Higher Education Pays

Many Americans have opted for higher education due to the the wavering economy, but as unemployment decreases at a steady rate, the Bureau of Labor Statistics projects there will be 20.5 million jobs by 2020. While the healthcare and social assistance sector is expected to have the most growth, education, manufacturing and financial industries will also contribute to the expanding job market.

Within the next eight years, the majority of jobs will require a post-secondary education such as nursing, engineering and computer science. Additionally, graduates who go on to pursue a career in these high-demand industries will receive more pay than those who only have a high school diploma. In a Payscale Salary Survey, degree holders in the petroleum engineering field earn 50 percent more than those at an entry-level position. Additionally, physics majors earn twice the amount as those without specialized knowledge.

“There is more work to be done, but today’s employment report provides further evidence that the economy is continuing to recover from the worst economic downturn since the Great Depression,” said Chairman of the Council of Economic Advisers Alan B. Krueger.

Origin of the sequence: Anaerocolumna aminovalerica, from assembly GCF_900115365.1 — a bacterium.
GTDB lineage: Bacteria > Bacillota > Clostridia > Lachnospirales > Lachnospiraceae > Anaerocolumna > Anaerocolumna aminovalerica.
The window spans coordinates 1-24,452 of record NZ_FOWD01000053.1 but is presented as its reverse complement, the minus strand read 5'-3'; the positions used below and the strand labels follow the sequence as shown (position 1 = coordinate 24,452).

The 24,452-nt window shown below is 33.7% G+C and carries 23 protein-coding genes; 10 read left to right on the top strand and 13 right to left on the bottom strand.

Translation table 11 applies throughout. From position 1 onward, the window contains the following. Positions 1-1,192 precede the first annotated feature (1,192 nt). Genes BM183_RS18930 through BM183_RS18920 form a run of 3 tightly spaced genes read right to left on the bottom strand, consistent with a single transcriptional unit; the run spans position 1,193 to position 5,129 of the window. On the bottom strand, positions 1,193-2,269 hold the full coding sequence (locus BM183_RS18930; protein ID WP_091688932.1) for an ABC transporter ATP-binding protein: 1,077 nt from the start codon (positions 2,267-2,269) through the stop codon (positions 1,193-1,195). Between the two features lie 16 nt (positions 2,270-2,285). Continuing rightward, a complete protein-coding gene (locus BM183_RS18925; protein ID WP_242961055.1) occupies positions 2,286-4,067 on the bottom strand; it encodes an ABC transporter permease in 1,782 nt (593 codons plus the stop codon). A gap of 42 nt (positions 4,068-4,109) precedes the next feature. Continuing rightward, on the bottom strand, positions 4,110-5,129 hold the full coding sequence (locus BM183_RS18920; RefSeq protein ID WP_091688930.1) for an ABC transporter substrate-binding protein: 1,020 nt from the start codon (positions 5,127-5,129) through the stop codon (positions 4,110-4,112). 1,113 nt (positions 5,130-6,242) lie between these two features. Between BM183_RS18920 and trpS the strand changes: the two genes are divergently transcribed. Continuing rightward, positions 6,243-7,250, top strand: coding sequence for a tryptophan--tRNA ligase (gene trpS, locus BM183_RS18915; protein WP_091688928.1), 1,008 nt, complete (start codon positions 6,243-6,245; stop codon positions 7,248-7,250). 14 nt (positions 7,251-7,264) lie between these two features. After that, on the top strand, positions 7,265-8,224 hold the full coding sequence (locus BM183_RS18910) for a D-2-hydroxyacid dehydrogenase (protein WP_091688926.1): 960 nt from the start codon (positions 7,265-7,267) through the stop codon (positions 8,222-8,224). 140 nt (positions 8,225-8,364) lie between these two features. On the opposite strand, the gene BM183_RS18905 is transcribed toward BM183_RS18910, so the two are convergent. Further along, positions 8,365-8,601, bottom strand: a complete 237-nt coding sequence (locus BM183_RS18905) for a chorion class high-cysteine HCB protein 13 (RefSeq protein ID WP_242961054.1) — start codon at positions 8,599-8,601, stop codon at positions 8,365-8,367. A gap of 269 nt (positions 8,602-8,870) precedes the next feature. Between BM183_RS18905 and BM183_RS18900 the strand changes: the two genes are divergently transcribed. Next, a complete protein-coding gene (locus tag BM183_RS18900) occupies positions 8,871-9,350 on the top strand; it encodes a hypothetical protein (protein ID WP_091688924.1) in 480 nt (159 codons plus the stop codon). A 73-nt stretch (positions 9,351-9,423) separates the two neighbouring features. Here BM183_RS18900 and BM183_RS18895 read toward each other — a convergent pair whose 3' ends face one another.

More than 200,000 individuals were hired in February of this year, not surprisingly led by those in healthcare and business services. In March, 121,000 jobs were added to employers’ payrolls and virtually all of them required additional training and education outside of high school. By 2020, the amount of jobs looking for master’s degree holders is expected to increase by 21.7 percent – the highest among all education certifications.

Individuals who earn at least an associate’s degree will not only have a promising career and more annual income, but they will also contribute to the full recovery of the American economy.